The best shade trees for Nevada are those that provide blockage from the sun while thriving in the full sunlight, high heat, drought-like conditions and dry soil of the desert, accompanied by cooler night temperatures. A wide variety of trees are available to Nevada's desert landscape offering low to moderate water use, pleasing visual impact and protection from the sun.
Evergreen holly oak trees (Quercus ilex), also referred to a holm oak trees display simple, dark-green, glossy leaves. This dense, round tree provides substantial shade, thriving in full sun to light shade. Holly oaks have a slow to moderate growth rate and reach a height and width of 30 to 60 feet, according to the Southern Nevada Arborist Group.
The deciduous Chinaberry trees (Melia azedarach), also referred to as Texas umbrella trees, display green leaves and aromatic flowers that bloom during the spring season and resemble lilac flowers, according to the University of Florida IFAS Extension. Thriving in the full light of Nevada, the Chinaberry tree has a fast growth rate, reaching 30 to 50 feet in height and 30 feet in width, according to the Southern Nevada Arborist Group.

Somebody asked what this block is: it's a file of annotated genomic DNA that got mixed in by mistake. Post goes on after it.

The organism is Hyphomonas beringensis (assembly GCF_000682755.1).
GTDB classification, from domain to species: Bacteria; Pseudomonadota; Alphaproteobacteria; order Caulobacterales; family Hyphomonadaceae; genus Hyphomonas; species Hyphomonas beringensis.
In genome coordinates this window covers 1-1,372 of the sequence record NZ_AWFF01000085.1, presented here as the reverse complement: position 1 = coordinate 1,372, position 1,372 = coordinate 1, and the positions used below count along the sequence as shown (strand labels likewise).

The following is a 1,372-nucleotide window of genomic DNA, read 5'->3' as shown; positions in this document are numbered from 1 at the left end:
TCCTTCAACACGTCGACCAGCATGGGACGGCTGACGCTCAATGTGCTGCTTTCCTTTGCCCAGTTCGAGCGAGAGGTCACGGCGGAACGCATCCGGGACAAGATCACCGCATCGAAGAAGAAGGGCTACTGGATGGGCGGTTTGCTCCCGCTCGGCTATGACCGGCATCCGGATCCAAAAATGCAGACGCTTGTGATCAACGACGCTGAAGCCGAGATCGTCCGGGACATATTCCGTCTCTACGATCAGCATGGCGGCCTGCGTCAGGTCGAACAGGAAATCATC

The deciduous shade tree common locust (Robinia X ambigua) thrives in poor soil conditions as well as the high heat of the desert. The common locusts display an abundance of flowers reminiscent of wisteria with green foliage. Its flowers are aromatic and particular cultivars bear flowers in rose, pink or magenta, according to the Southern Nevada Arborist Group. Fast-growing common locusts reach a height of 50 feet.
The semi-evergreen lacebark elm (Ulmus parvifolia) displays green foliage that becomes purple and red during the fall season. It earned its name "lacebark" due to its flaky colorful bark that peels away, leaving a lace-like pattern, according to the Southern Nevada Arborist Group. Tolerant to nearly any soil type as well as urban environments, lacebark elm has a fast growth rate and reaches a height of 40 to 50 feet with a width of 35 to 50 feet.